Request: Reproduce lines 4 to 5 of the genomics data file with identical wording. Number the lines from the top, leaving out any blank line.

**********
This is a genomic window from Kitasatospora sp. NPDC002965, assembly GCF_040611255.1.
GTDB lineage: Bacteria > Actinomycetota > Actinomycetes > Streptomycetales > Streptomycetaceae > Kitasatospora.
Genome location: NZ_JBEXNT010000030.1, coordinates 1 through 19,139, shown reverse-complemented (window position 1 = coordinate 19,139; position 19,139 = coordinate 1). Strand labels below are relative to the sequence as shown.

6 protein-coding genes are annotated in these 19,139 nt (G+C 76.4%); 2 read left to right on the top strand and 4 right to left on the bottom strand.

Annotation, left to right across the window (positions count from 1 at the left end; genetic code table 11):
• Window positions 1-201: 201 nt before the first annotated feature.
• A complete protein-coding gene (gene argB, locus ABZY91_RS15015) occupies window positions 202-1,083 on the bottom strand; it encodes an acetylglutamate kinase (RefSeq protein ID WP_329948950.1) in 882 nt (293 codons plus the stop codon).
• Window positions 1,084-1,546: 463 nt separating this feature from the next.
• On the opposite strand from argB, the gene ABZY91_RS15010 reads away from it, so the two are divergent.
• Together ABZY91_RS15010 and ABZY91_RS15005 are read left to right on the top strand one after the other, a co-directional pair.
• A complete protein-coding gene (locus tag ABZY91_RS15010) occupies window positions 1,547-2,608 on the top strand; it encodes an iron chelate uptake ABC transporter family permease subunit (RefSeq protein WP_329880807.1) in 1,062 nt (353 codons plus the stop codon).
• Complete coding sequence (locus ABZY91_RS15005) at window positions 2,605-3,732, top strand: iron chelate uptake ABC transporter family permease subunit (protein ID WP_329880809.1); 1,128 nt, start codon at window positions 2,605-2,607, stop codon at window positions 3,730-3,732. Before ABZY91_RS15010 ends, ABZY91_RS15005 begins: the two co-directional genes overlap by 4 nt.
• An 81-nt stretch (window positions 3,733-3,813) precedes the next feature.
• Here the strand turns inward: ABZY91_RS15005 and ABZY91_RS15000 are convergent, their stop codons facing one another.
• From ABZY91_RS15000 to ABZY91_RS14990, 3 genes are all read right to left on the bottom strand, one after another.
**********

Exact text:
6 protein-coding genes are annotated in these 19,139 nt (G+C 76.4%); 2 read left to right on the top strand and 4 right to left on the bottom strand.

Annotation, left to right across the window (positions count from 1 at the left end; genetic code table 11):